In gene therapy research today, scientists recognize lentiviruses and adeno-associated viruses as the most promising vectors for the replacement of missing genes. They both have merits and downsides.

“One of the significant discoveries in [lentiviral vectors] is that these viruses infect both dividing and nondividing cells and integrate into the host chromosome,” Rintz and colleagues wrote. “Therefore, [lentiviral vectors] display stable and long-term expression of the transcript.”

Read more about Pompe disease patient education

Studies on lentiviral vectors have spanned the last few decades and there are now 3 generations of these vectors. The successful administration of lentiviral vectors depends on choosing the right promoters. Promoters are responsible for the overall degree of gene expression, as well as direct tissue or cell target specificity. In the last few years, scientists have experimented with different promoters in order to identify the ones best suited to treating LSDs. 

“The promoter is a major cis-acting element found at the beginning of the gene to be transcribed,” Rintz et al wrote. “Attaching RNA polymerase to the binding site of the promoter activates the transcription of the desired gene.”

Widespread Clinical Research Ongoing

Lentiviral vectors remain a subject of intense medical research. Martínez-Molina reported that in 2000, more than 100 clinical trials were being carried out involving lentiviral vectors. That number is expected to be higher today. 

The reason for the intense scientific interest in lentiviral vectors is that they provide hope for a cure in a number of diseases aside from LSDs, including sickle cell disease, hemophilia, COVID-19, and various malignancies. Hence, it offers tremendous promise and serves as a window into the future of gene therapy.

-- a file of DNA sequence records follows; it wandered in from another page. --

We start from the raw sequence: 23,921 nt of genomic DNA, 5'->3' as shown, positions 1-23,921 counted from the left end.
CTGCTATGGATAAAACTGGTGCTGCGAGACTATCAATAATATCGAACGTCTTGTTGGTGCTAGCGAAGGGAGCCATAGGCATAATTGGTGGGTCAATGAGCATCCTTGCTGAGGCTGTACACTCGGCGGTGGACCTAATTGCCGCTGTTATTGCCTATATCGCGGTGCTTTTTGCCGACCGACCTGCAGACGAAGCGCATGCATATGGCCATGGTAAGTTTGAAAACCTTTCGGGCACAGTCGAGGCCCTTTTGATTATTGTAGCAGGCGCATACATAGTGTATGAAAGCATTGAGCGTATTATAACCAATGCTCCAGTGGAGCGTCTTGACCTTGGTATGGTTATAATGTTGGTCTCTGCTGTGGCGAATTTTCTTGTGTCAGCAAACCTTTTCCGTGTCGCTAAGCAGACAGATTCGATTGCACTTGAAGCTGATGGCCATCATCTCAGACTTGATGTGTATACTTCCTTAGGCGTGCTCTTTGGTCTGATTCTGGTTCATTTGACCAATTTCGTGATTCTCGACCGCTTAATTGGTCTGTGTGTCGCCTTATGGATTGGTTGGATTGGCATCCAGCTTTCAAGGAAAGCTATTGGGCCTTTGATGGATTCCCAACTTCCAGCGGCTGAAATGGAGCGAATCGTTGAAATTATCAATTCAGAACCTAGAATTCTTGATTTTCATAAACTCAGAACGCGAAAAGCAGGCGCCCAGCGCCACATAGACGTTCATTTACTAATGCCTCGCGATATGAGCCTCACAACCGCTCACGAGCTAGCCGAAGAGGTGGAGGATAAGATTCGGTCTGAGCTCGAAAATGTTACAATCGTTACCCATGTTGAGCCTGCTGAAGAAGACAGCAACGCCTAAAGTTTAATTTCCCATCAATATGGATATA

An area of lentiviral vector research that continues to be a subject of intense investigation is the pairing of the right promoter with the right lentiviral vectors. 

On future directions in lentiviral vector research, Rintz et al wrote, “Choosing an appropriate promoter is crucial for obtaining the desirable effects of lentiviral gene therapy. The proper choice depends on the disease, target tissue, and organs. In some cases, a combination of promoters or the construction of fused and engineered promoters might give the best results.”

References

Rintz E, Higuchi T, Kobayashi H, Galileo DS, Wegrzyn G, Tomatsu S. Promoter considerations in the design of lentiviral vectors for use in treating lysosomal storage diseases. Mol Ther Methods Clin Dev. 2021;24:71-87. doi:10.1016/j.omtm.2021.11.007

Martínez-Molina E, Chocarro-Wrona C, Martínez-Moreno D, Marchal JA, Boulaiz H. Large-scale production of lentiviral vectors: current perspectives and challenges. Pharmaceutics. 2020;12(11):1051. doi:10.3390/pharmaceutics12111051